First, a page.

Deacon’s Call: Amy Crisp

I have been collecting call stories from colleagues who are serving in diaconal ministries expressed in the United Methodist Church through the provisional and ordained deacon, diaconal ministers, deaconesses, and home missioners. This week we hear from Rev. Amy Crisp, a deacon serving at Mt. Pisgah UMC in Richmond, Virginia. Here is Amy’s story in her own words:

It was summer 2000. I was fourteen years old and on my first mission trip when I received my call to ministry. I didn’t have a whole lot of experience with church or even much of a relationship with God, but I went on that trip to Mountain T.O.P. because I was excited to spend time with my friends and to nurture my newly developing faith.

Throughout the week, as we served some of the most impoverished people I had seen, sharing our faith together and working alongside one another, something kept tugging at my heart. I couldn’t quite explain it, but I felt like someone was trying to tell me something important about that experience. I spent the better part of the week trying to ignore that feeling, trying to brush it aside, because I wasn’t sure what to make of it. But that tugging, that nudging on my heart just wouldn’t go away.

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Deacon Books on Sale

9780687090327.jpgThe General Board of Higher Education and Ministry has both of Margaret Ann Crain’s deacon books on sale.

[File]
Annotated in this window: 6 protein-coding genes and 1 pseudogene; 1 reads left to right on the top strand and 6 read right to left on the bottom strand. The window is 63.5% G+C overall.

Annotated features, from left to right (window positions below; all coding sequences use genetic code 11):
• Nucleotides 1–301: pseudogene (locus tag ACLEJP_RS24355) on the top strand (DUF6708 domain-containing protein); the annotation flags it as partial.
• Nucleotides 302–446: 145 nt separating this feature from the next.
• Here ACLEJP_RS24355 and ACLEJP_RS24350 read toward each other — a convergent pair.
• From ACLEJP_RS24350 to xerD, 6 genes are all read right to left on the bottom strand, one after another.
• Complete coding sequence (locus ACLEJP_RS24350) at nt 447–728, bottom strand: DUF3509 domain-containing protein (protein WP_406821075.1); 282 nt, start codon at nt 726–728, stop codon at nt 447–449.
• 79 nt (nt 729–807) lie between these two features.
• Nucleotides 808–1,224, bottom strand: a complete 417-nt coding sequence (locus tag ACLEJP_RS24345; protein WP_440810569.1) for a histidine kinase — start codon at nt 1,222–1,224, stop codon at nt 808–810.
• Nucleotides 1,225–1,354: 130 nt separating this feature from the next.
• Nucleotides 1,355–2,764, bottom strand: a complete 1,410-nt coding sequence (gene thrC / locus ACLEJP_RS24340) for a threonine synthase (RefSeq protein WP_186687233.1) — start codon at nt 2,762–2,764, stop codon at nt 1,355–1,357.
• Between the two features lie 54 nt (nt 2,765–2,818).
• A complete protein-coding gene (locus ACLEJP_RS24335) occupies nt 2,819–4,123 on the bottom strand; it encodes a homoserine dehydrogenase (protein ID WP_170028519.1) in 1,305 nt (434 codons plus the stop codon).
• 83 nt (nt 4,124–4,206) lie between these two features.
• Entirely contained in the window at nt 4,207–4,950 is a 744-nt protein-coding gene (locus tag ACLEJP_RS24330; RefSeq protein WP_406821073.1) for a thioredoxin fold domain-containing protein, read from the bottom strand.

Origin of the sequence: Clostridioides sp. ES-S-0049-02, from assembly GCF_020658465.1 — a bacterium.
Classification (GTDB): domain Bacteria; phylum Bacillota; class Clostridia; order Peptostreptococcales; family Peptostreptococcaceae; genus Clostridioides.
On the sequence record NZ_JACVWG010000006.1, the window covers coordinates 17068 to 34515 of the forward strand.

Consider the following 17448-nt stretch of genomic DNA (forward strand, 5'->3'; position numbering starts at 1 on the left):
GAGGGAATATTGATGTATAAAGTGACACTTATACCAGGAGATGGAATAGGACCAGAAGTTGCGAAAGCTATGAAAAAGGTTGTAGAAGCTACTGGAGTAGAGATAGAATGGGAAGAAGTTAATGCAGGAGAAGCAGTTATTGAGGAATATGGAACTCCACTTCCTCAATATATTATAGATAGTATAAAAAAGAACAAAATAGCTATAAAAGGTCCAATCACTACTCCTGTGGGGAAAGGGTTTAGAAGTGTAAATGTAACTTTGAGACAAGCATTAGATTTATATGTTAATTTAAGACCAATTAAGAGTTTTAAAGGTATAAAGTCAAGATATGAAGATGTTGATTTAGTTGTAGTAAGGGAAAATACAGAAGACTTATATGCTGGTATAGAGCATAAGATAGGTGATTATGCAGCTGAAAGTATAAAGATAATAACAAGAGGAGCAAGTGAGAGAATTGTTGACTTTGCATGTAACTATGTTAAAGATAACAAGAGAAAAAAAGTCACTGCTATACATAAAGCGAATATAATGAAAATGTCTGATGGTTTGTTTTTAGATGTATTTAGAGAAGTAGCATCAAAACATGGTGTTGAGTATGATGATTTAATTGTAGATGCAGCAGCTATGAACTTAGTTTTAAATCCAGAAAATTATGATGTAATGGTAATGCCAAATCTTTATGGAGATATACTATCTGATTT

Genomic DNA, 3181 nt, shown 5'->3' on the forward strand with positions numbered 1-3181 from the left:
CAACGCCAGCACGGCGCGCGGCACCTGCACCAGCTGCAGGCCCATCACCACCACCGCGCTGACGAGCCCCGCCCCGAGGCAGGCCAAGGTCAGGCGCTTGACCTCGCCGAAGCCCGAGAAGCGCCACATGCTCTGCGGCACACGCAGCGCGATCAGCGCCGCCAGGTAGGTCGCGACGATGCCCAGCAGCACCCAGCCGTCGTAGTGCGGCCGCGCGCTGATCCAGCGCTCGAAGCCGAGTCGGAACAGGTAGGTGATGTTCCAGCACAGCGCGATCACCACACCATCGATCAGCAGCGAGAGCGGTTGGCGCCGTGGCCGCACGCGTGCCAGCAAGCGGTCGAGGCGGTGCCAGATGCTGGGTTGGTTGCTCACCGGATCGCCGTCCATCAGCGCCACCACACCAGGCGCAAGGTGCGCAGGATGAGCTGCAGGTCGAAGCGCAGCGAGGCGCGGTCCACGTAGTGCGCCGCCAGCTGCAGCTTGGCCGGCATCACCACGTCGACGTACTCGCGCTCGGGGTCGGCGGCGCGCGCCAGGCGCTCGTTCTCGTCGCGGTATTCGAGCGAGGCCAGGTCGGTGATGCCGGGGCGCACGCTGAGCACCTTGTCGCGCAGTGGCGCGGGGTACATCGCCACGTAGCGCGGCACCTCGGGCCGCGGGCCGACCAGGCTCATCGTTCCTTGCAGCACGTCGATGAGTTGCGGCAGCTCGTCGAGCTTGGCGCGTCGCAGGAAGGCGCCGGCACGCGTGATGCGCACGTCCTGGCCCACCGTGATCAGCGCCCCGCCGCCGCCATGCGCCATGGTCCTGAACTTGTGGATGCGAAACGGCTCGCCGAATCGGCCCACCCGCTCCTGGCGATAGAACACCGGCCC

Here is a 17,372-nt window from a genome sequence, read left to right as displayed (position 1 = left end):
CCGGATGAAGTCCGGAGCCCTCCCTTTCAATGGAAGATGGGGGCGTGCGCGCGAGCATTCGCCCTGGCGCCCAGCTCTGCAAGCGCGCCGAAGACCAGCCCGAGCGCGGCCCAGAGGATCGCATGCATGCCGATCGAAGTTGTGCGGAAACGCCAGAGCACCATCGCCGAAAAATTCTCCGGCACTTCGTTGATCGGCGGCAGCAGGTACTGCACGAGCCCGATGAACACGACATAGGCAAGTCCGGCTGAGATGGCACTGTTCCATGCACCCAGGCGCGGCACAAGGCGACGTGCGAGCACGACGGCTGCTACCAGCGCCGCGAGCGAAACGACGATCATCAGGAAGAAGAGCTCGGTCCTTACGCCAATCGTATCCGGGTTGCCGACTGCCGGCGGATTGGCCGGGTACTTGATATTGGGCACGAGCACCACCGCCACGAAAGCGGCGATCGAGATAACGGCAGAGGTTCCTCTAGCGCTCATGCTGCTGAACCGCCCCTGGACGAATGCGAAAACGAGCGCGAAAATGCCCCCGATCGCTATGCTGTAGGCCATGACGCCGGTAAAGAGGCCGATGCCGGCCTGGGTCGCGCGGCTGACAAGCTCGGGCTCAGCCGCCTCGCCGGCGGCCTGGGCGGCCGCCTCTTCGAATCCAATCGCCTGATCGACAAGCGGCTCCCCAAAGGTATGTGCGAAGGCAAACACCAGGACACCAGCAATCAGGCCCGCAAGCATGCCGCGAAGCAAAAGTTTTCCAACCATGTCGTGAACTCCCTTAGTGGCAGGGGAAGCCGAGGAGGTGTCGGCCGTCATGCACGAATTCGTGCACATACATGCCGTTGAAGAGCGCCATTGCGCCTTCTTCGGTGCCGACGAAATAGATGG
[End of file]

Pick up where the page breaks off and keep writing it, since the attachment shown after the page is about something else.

Click here to learn more. 

Both of these books are foundational to understanding the ministry of the deacon. A Deacon’s Heart helped shape my own call, and I have been handing out The United Methodist Deacon like candy to those who are expressing a call.

These are great resources, not just for those exploring a call, but for those who wish to learn more about the United Methodist Deacon. They can be helpful for the laity to understand the ministry of the deacon. It may be helpful 71E92CakNuL._AC_UL320_SR208,320_.jpgfor an SPRC with a new deacon on the church staff to read through together.

The Virginia Diaconate read The United Methodist Deacon together a few years ago, and Margaret Ann came led us in a retreat.

 

Deacon’s Call: Barbara Ward

In 2015 I was collecting call stories from my friends who are serving in diaconal ministries expressed in the United Methodist Church through the provisional and ordained deacon, diaconal ministers, deaconesses, and home missioners.  I was happy to meet and know the late Rev. Barbara Ward, who shared her call story. Along with being an ordained deacon and musician, Barbara was a published author. In this post you will hear from Barbara in her own words: 

Standing before the Bishop to be ordained as one of the first Virginia Conference Deacons in Full Connection was, for me, the answer to an impossible dream.

I was just sixteen years old when I received a calling to ministry. It was a Sunday afternoon, and I sat alone in the choir loft of my church, waiting for others to arrive for the Youth Choir Rehearsal. I was gazing idly at the empty church balcony when I was drawn to what looked vaguely like a blue cloud.

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Deacon’s Call: Laura Douglass

In 2015 I was collecting call stories from my friends who are serving in diaconal ministries expressed in the United Methodist Church through the provisional and ordained deacon, diaconal ministers, deaconesses, and home missioners.  This post you will hear from Laura Douglass who is an ordained deacon currently serving as  Minister of Music at Asbury United Methodist Church in Harrisonburg, Virginia. Here are Laura’s words: